Wəlastəkewiyik and Mi’kmaq Grand Council flags raised on campus

    (Cassidy Chisholm/AQ)

    St. Thomas University raised the Wəlastəkewiyik and the Mi’kmaq Grand Council flags on Oct. 15. 

    Approximately 50 people watched as Trenton Augustine, STU’s Aboriginal student services coordinator and Hon. Graydon Nicholas, the Endowed Chair in Native Studies at STU, raised the flags outside James Dunn Hall.

    As the flags were raised, the Sisters of the Drum performed a song.

    The Sisters of the Drum performed two songs. One at the beginning of the ceremony and one while the flag was being raised. (Cassidy Chisholm/AQ)

    Shelley Augustine, a STU student from Elsipogtog First Nation, said it’s about time the flags were raised.

    “[This is important to the STU community], because it has a connection. It has a connection to our identity, and an acceptance of our identity and where we come from in our past, that this education is offered to us also,” she said.

    “I’m really proud and really happy that it’s happened.”

    Miigam’agan, STU’s Elder-in-Residence, spoke before smudging the flags. 

    Miigam’agan, STU’s Elder-in-Residence, performed a smudging of the flags before they were raised. (Cassidy Chisholm/AQ)

    “The flags today represents who we are, our identity and our responsibility to the land that we all live on and how we can live together in peace and in friendship,” she said.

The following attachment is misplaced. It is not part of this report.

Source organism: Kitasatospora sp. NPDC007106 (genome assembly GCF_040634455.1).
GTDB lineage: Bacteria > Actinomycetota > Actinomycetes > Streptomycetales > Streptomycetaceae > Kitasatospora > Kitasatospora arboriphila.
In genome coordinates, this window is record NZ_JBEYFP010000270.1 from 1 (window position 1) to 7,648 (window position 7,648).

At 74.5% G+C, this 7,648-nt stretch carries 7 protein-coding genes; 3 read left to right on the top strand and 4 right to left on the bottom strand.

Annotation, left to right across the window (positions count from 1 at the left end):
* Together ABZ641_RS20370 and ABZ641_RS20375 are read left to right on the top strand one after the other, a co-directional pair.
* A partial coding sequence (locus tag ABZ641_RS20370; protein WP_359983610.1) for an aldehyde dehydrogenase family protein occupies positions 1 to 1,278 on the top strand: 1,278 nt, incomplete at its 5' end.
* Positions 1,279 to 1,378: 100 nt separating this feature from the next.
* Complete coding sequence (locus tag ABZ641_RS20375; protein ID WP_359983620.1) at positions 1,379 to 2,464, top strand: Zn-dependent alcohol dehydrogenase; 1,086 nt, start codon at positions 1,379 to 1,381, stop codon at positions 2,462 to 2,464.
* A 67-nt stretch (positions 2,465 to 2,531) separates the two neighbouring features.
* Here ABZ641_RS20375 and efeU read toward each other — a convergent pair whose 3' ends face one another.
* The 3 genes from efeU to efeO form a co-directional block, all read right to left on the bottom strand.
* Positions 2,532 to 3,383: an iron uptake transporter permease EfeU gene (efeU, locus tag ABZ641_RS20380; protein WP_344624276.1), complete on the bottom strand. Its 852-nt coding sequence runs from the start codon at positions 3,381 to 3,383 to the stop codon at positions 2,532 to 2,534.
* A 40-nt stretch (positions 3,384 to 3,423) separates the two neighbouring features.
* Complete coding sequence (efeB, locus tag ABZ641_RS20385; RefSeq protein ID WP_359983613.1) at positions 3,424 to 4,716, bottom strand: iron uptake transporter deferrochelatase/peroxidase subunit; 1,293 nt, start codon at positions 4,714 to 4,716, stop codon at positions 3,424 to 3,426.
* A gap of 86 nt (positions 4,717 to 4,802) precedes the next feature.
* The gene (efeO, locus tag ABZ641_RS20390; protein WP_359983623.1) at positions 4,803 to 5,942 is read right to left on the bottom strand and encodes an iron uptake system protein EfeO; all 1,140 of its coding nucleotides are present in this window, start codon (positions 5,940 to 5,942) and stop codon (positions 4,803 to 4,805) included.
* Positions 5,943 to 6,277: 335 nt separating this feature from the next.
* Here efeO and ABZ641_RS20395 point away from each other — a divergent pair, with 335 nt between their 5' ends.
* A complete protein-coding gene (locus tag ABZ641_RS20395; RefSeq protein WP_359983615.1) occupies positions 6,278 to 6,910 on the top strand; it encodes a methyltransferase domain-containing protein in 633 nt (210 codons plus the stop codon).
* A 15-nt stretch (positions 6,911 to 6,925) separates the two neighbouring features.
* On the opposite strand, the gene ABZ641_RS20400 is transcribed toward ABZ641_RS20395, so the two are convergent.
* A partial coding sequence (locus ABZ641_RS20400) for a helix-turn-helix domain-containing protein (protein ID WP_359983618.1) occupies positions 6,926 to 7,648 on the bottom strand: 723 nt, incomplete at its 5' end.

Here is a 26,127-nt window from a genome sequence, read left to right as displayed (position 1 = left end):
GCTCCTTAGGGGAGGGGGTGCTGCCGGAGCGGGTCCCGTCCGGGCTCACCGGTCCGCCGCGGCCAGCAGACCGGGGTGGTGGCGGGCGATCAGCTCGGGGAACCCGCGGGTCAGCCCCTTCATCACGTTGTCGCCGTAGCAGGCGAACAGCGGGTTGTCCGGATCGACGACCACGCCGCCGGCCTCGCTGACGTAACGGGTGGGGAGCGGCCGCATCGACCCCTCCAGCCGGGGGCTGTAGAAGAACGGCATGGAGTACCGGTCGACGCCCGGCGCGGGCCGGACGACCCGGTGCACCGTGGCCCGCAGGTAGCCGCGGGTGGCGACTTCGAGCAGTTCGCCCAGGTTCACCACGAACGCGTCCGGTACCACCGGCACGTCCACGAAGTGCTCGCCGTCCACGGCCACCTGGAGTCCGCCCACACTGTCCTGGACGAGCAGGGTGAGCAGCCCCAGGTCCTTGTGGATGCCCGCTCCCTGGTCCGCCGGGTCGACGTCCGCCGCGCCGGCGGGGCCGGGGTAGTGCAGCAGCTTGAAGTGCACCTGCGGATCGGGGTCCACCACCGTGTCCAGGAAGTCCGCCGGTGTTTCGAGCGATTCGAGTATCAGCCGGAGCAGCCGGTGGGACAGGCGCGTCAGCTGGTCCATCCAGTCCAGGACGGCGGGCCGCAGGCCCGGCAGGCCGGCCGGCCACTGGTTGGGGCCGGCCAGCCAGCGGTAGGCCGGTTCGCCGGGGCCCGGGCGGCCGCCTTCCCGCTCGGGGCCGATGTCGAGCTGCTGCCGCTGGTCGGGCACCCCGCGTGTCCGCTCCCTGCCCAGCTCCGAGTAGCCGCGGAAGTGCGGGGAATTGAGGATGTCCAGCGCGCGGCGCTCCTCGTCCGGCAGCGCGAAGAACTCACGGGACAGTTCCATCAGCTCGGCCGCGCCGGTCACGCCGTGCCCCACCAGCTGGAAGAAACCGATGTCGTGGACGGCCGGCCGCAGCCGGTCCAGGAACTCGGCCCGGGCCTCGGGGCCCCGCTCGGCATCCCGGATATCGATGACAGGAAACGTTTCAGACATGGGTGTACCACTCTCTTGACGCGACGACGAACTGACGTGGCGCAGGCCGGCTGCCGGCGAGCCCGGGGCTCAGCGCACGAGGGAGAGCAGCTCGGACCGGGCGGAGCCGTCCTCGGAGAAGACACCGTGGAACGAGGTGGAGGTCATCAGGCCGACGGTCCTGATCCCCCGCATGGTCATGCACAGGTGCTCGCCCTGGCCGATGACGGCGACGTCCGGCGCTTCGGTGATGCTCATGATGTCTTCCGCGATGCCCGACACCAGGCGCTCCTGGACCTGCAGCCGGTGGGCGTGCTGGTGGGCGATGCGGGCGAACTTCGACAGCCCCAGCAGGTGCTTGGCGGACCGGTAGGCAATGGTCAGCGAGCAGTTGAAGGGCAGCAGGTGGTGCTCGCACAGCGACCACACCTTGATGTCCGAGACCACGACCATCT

“It’s an honour today. I am very grateful, here at St. Thomas University, that this acknowledgement is taking place.” 

    St. Thomas University sits on unceded, traditional territory of the Wəlastəkewiyik. When STU first opened as St. Thomas College in Chatham, it sat on the traditional territory of the Mi’kmaq. 

    President Dawn Russell said the flag raising is a response to the Truth and Reconciliation Commission’s 94 Calls to Action.

    “St. Thomas is responding to the Truth and Reconciliation Commission’s calls to the university to be leaders in resetting the relationship between Indigenous and non-Indigenous communities.”

    Russell said the flags raising will permanently acknowledge that STU is located on the traditional territory of the Wəlastəkewiyik.

    St. Mary’s First Nation chief, Allan (Chicky) Polchies Jr., was invited to speak at the flag raising.

    “All the guests that come [to STU], will see those flags and they’ll identify that they’re on this territory. And that this university takes a stand and acknowledges the Indigenous people of this beautiful country we call home, Canada,” he said.

    “We’re very gifted people here, and I believe that education is what it’s all about. We’re educating one another. When we educate, our minds work for us, we walk together in harmony, peace and friendship.”